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Peter Overby

Peter Overby has covered Washington power, money, and influence since a foresighted NPR editor created the beat in 1994.

Overby has covered scandals involving House Speaker Newt Gingrich, President Bill Clinton, lobbyist Jack Abramoff and others. He tracked the rise of campaign finance regulation as Congress passed campaign finance reform laws, and the rise of deregulation as Citizens United and other Supreme Court decisions rolled those laws back.

During President Trump's first year in office, Overby was on a team of NPR journalists covering conflicts of interest sparked by the Trump family business. He did some of the early investigations of dark money, dissecting a money network that influenced a Michigan judicial election in 2013, and — working with the Center for Investigative Reporting — surfacing below-the-radar attack groups in the 2008 presidential election.

In 2009, Overby co-reported Dollar Politics, a multimedia series on lawmakers, lobbyists and money as the Senate debated the Affordable Care Act. The series received an award for excellence from the Capitol Hill-based Radio and Television Correspondents Association. Earlier, he won an Alfred I. duPont-Columbia University Silver Baton for his coverage of the 2000 elections and 2001 Senate debate on campaign finance reform.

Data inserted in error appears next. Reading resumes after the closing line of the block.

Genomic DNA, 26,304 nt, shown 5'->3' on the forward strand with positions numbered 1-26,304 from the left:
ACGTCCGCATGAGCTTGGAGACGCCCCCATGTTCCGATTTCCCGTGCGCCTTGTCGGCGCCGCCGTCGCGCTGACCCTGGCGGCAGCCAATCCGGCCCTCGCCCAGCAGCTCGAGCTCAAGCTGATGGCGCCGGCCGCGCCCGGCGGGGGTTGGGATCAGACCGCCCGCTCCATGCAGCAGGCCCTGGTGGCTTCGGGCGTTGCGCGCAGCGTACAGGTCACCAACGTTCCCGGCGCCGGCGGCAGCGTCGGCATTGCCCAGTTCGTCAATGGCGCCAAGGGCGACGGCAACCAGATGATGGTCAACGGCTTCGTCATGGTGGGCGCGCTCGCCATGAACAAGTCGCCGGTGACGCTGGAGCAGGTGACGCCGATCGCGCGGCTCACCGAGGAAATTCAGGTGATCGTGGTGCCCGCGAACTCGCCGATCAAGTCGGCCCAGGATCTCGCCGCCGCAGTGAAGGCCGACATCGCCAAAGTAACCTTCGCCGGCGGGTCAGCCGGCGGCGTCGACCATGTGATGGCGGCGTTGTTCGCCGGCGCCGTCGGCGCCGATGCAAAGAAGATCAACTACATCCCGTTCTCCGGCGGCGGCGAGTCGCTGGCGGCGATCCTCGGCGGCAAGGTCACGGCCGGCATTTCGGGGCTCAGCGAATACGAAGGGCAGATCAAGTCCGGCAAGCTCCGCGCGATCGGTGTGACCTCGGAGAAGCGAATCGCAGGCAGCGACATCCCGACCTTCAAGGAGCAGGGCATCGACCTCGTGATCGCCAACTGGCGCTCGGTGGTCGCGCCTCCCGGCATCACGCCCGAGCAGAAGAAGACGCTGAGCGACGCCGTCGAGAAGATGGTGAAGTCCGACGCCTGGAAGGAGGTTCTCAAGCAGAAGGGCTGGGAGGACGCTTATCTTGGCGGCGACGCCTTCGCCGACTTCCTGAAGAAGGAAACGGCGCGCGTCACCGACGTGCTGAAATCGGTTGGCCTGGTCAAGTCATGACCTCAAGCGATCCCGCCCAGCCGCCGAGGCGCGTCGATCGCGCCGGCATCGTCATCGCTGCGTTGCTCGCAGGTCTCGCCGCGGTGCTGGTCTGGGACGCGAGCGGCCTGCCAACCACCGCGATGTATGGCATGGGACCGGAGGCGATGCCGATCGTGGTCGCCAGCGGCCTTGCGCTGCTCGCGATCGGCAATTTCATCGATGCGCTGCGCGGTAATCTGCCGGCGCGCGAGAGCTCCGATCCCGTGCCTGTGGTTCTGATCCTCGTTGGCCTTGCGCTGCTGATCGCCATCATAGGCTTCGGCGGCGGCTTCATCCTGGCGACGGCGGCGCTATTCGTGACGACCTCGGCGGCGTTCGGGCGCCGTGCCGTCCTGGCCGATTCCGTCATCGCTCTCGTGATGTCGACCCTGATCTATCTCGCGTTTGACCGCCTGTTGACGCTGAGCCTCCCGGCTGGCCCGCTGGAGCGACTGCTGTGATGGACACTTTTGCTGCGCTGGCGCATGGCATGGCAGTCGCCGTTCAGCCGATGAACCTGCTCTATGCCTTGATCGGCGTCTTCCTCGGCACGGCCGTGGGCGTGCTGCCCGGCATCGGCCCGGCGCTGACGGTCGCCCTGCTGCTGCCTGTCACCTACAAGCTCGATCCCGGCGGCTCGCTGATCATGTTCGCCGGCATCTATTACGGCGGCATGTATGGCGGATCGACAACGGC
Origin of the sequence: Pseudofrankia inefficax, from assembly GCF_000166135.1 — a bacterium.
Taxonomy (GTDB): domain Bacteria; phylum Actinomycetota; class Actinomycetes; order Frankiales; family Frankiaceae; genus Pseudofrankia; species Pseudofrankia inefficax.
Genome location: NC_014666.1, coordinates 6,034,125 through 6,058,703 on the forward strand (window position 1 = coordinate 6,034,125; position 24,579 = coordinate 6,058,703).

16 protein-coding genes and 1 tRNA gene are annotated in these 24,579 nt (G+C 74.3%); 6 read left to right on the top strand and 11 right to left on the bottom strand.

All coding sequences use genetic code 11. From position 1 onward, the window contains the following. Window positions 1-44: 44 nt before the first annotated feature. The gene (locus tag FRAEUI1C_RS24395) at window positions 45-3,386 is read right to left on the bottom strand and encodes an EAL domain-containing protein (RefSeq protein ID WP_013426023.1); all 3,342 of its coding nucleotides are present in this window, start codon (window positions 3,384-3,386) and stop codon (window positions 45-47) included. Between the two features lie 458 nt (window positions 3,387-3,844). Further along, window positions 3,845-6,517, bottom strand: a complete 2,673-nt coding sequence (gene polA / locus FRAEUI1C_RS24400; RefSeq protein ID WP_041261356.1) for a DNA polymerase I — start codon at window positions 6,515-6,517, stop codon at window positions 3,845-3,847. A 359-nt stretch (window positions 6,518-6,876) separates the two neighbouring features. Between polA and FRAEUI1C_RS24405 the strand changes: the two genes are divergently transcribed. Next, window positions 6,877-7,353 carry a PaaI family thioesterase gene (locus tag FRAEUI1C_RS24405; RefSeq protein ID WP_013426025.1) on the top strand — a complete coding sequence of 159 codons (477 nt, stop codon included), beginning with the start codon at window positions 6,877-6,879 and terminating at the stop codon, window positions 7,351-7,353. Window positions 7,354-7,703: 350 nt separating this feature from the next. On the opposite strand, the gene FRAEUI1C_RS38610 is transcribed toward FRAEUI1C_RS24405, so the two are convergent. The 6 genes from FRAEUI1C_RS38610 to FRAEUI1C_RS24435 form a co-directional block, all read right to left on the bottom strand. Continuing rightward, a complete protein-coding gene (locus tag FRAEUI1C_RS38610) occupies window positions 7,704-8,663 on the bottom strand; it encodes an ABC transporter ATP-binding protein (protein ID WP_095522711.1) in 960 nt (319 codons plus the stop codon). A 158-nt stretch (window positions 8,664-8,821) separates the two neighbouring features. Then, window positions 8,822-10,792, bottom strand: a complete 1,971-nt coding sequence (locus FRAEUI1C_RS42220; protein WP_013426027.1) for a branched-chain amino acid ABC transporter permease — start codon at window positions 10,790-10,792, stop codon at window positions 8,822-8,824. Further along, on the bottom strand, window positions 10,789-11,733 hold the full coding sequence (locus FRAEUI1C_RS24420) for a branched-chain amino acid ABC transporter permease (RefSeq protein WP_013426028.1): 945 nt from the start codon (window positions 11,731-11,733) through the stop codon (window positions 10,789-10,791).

Prior to NPR, Overby was an editor/reporter for Common Cause Magazine, where he shared an Investigative Reporters and Editors award. He worked on daily newspapers for 10 years, and has freelanced for publications ranging from Utne Reader and the Congressional Quarterly Guide To Congress to the Los Angeles Times and Washington Post.

David Koch, who built one of the nation's largest private businesses with his brother Charles and pumped money into conservative groups to help reshape American politics, has died.

Charles Koch confirmed the news in a statement on Friday that referenced David's long-running ailment.

Copyright 2019 NPR. To see more, visit https://www.npr.org.

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This story is published in partnership with The Center for Public Integrity

The headline posed a straightforward question: "Where is the Republican ActBlue?"

Very of the moment — except it was published more than a decade ago, during George W. Bush's administration.

Reform-minded Democrats have long held up "dark money" — political money that can't be traced to its source — as a symptom of what's wrong with politics in Washington. But while House Democrats this winter passed a bill to end the secrecy shielding donors behind unregulated dark money contributions, liberal activist groups now deploy those funds to boost the party's candidates in the 2020 elections.

Copyright 2019 NPR. To see more, visit https://www.npr.org.

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